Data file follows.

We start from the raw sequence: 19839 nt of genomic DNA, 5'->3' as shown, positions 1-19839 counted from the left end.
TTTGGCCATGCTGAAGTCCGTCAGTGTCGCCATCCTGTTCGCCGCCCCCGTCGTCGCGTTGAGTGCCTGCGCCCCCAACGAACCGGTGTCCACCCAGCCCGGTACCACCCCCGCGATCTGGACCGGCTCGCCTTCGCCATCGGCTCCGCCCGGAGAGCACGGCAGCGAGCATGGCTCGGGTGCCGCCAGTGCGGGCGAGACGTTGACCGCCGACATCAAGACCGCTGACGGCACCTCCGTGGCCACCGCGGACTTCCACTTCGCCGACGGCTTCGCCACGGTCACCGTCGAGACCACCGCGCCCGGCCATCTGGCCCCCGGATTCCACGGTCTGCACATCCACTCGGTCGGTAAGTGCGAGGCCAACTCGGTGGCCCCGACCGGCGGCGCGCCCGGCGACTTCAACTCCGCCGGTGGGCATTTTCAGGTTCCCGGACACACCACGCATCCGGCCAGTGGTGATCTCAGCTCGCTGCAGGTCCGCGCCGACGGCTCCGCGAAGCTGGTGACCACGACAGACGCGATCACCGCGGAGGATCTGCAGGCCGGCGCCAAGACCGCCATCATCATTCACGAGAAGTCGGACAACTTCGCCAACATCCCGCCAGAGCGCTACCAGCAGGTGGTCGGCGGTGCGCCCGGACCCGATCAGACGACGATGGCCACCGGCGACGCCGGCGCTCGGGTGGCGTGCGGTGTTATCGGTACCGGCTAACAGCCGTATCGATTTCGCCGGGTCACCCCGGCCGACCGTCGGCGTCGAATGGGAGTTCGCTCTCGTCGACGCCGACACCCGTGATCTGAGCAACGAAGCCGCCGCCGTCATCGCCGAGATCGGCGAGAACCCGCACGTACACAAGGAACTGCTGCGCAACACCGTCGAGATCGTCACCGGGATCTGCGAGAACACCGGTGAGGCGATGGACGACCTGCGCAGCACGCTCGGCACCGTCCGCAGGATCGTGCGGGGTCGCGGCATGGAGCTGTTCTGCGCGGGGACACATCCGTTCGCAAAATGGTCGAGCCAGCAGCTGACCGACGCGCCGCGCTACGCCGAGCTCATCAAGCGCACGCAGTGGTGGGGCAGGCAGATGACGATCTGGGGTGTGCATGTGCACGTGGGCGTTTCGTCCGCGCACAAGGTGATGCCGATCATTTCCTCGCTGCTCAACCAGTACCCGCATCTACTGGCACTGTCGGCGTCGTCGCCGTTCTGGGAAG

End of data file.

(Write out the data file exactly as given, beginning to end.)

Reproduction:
We start from the raw sequence: 19839 nt of genomic DNA, 5'->3' as shown, positions 1-19839 counted from the left end.
TTTGGCCATGCTGAAGTCCGTCAGTGTCGCCATCCTGTTCGCCGCCCCCGTCGTCGCGTTGAGTGCCTGCGCCCCCAACGAACCGGTGTCCACCCAGCCCGGTACCACCCCCGCGATCTGGACCGGCTCGCCTTCGCCATCGGCTCCGCCCGGAGAGCACGGCAGCGAGCATGGCTCGGGTGCCGCCAGTGCGGGCGAGACGTTGACCGCCGACATCAAGACCGCTGACGGCACCTCCGTGGCCACCGCGGACTTCCACTTCGCCGACGGCTTCGCCACGGTCACCGTCGAGACCACCGCGCCCGGCCATCTGGCCCCCGGATTCCACGGTCTGCACATCCACTCGGTCGGTAAGTGCGAGGCCAACTCGGTGGCCCCGACCGGCGGCGCGCCCGGCGACTTCAACTCCGCCGGTGGGCATTTTCAGGTTCCCGGACACACCACGCATCCGGCCAGTGGTGATCTCAGCTCGCTGCAGGTCCGCGCCGACGGCTCCGCGAAGCTGGTGACCACGACAGACGCGATCACCGCGGAGGATCTGCAGGCCGGCGCCAAGACCGCCATCATCATTCACGAGAAGTCGGACAACTTCGCCAACATCCCGCCAGAGCGCTACCAGCAGGTGGTCGGCGGTGCGCCCGGACCCGATCAGACGACGATGGCCACCGGCGACGCCGGCGCTCGGGTGGCGTGCGGTGTTATCGGTACCGGCTAACAGCCGTATCGATTTCGCCGGGTCACCCCGGCCGACCGTCGGCGTCGAATGGGAGTTCGCTCTCGTCGACGCCGACACCCGTGATCTGAGCAACGAAGCCGCCGCCGTCATCGCCGAGATCGGCGAGAACCCGCACGTACACAAGGAACTGCTGCGCAACACCGTCGAGATCGTCACCGGGATCTGCGAGAACACCGGTGAGGCGATGGACGACCTGCGCAGCACGCTCGGCACCGTCCGCAGGATCGTGCGGGGTCGCGGCATGGAGCTGTTCTGCGCGGGGACACATCCGTTCGCAAAATGGTCGAGCCAGCAGCTGACCGACGCGCCGCGCTACGCCGAGCTCATCAAGCGCACGCAGTGGTGGGGCAGGCAGATGACGATCTGGGGTGTGCATGTGCACGTGGGCGTTTCGTCCGCGCACAAGGTGATGCCGATCATTTCCTCGCTGCTCAACCAGTACCCGCATCTACTGGCACTGTCGGCGTCGTCGCCGTTCTGGGAAG